Lewis described the mystery of Shane Battier this way, “Here we have a basketball mystery: a player is widely regarded inside the N.B.A. as, at best, a replaceable cog in a machine driven by superstars. And yet every team he has ever played on has acquired some magical ability to win.” Lewis goes on to explain that many teams are now using the deep statistical data mining techniques which he featured in his book Moneyball. In the past, teams would record just the most obvious stats about the players and the game – points, rebounds, turnovers and the like. With the advent of better computing power and the understanding that all information might be valuable, teams now will track more data in an attempt to find out what non-obvious stats might be important. Coaching staffs can now use this data to help determine defensive match-ups, defensive sets and even the best places for each player to attempt an important shot.
Battier is unique in that he is the only player his team allows total access to this data. He says, “I try to prepare for my opponent as thoroughly as possible. I want to know every angle on the man I am guarding to give me an edge. I read many, many pages and go over strengths and weaknesses many times before a game. ‘Proper preparation prevents poor performance.’ That is a motto I like.”2 Despite his athletic limitations and unremarkable statistics, he has become hugely valuable for a number of reasons, but the one we will focus on is that through a process of study and preparation, he can render the opponents’ best players ineffective. Because he has access to the important data on the players he will guard and he knows how to use it, he can reduce the number of points they score, and this can often influence the outcome of the games.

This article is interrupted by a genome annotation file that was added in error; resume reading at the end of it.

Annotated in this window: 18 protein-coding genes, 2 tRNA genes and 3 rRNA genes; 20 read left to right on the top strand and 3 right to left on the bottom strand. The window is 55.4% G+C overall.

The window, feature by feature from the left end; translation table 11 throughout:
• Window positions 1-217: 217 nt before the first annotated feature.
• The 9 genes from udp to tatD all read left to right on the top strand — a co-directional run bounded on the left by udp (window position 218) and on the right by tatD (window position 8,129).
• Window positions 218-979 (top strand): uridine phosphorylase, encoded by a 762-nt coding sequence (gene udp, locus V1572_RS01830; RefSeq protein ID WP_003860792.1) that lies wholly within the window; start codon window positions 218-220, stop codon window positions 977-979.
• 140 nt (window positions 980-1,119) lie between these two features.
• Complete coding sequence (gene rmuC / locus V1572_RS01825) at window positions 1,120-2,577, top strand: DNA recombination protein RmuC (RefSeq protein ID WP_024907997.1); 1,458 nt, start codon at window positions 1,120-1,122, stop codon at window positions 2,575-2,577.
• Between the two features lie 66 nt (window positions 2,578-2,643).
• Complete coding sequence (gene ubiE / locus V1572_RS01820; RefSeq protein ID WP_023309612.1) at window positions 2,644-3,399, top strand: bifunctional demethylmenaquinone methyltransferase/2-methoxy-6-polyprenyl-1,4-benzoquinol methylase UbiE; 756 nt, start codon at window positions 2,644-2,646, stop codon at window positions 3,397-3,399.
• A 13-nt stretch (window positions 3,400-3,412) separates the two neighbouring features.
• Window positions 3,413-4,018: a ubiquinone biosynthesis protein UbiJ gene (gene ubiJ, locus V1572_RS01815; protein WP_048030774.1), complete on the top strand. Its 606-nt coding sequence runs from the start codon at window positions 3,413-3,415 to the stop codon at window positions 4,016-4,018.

Near the end of the article, Lewis describes a game where Battier was assigned to cover Kobe Bryant, one of the league’s best players. After holding Bryant to a point total and shooting percentage well below his season average, the game came down to one last shot. Bryant had the ball and Battier was able to stop him from driving to the basket with his right hand (a move Battier knows, through his study of the data, will usually result in points scored) and Bryant was forced to pass the ball to another team member. Shortly thereafter, Bryant was passed the ball again with only a few seconds left in the game.
We will let Lewis tell the rest of the story. “Bryant caught the ball and, 27.4 feet from the basket, the Rockets’ front office would later determine, leapt. Instantly his view of that basket was blocked by Battier’s hand. This was not an original situation. Since the 2002-3 season, Bryant had taken 51 3- pointers at the very end of close games from farther than 26.75 feet from the basket. He had missed 86.3 percent of them… It was a shot Battier could live with, even if it turned out to be good. Battier looked back to see the ball drop through the basket and hit the floor. In that brief moment he was the picture of detachment, less a party to a traffic accident than a curious passer-by. And then he laughed. The process had gone just as he hoped. The outcome he never could control.”
His team lost that game, but Battier felt like he had done his job the best he could. Given the uncertainty and complexity of a game of basketball, he could not ensure the outcome, only try to improve his team’s odds of winning.